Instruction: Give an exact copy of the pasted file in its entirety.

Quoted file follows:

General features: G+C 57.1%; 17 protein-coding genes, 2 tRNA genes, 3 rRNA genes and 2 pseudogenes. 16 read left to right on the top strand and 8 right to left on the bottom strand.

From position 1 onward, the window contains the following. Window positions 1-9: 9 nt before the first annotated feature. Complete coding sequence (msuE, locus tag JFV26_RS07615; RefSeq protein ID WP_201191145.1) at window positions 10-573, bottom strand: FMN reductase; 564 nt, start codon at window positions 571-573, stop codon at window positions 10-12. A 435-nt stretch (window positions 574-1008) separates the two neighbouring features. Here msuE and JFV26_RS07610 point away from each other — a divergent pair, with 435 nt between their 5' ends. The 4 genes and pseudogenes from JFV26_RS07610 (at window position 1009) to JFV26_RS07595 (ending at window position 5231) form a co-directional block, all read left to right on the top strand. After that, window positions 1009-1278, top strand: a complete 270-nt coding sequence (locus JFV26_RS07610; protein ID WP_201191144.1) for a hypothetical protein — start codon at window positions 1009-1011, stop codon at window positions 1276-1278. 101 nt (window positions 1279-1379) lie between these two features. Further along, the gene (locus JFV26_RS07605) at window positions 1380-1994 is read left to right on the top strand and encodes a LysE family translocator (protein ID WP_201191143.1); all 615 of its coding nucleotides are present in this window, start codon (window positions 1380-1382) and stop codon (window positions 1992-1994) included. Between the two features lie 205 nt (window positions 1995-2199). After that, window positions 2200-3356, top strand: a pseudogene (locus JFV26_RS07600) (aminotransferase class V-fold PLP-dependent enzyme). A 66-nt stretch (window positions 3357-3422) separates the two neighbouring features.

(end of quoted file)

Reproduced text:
General features: G+C 57.1%; 17 protein-coding genes, 2 tRNA genes, 3 rRNA genes and 2 pseudogenes. 16 read left to right on the top strand and 8 right to left on the bottom strand.

From position 1 onward, the window contains the following. Window positions 1-9: 9 nt before the first annotated feature. Complete coding sequence (msuE, locus tag JFV26_RS07615; RefSeq protein ID WP_201191145.1) at window positions 10-573, bottom strand: FMN reductase; 564 nt, start codon at window positions 571-573, stop codon at window positions 10-12. A 435-nt stretch (window positions 574-1008) separates the two neighbouring features. Here msuE and JFV26_RS07610 point away from each other — a divergent pair, with 435 nt between their 5' ends. The 4 genes and pseudogenes from JFV26_RS07610 (at window position 1009) to JFV26_RS07595 (ending at window position 5231) form a co-directional block, all read left to right on the top strand. After that, window positions 1009-1278, top strand: a complete 270-nt coding sequence (locus JFV26_RS07610; protein ID WP_201191144.1) for a hypothetical protein — start codon at window positions 1009-1011, stop codon at window positions 1276-1278. 101 nt (window positions 1279-1379) lie between these two features. Further along, the gene (locus JFV26_RS07605) at window positions 1380-1994 is read left to right on the top strand and encodes a LysE family translocator (protein ID WP_201191143.1); all 615 of its coding nucleotides are present in this window, start codon (window positions 1380-1382) and stop codon (window positions 1992-1994) included. Between the two features lie 205 nt (window positions 1995-2199). After that, window positions 2200-3356, top strand: a pseudogene (locus JFV26_RS07600) (aminotransferase class V-fold PLP-dependent enzyme). A 66-nt stretch (window positions 3357-3422) separates the two neighbouring features.